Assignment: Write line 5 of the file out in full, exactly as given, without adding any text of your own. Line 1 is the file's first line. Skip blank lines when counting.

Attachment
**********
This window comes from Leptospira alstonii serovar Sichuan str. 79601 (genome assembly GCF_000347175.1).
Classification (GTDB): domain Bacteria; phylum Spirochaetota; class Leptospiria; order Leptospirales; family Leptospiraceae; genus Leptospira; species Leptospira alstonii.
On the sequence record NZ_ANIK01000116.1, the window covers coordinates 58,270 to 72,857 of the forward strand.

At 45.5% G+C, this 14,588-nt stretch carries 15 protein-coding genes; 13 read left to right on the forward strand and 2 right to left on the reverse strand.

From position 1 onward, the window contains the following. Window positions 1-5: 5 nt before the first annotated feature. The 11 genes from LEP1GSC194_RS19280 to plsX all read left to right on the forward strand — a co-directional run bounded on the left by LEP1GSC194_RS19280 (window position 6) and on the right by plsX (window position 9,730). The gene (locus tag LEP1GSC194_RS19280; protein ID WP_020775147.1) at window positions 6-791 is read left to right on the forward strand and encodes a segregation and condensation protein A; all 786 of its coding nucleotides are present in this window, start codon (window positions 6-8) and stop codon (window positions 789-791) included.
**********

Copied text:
From position 1 onward, the window contains the following. Window positions 1-5: 5 nt before the first annotated feature. The 11 genes from LEP1GSC194_RS19280 to plsX all read left to right on the forward strand — a co-directional run bounded on the left by LEP1GSC194_RS19280 (window position 6) and on the right by plsX (window position 9,730). The gene (locus tag LEP1GSC194_RS19280; protein ID WP_020775147.1) at window positions 6-791 is read left to right on the forward strand and encodes a segregation and condensation protein A; all 786 of its coding nucleotides are present in this window, start codon (window positions 6-8) and stop codon (window positions 789-791) included.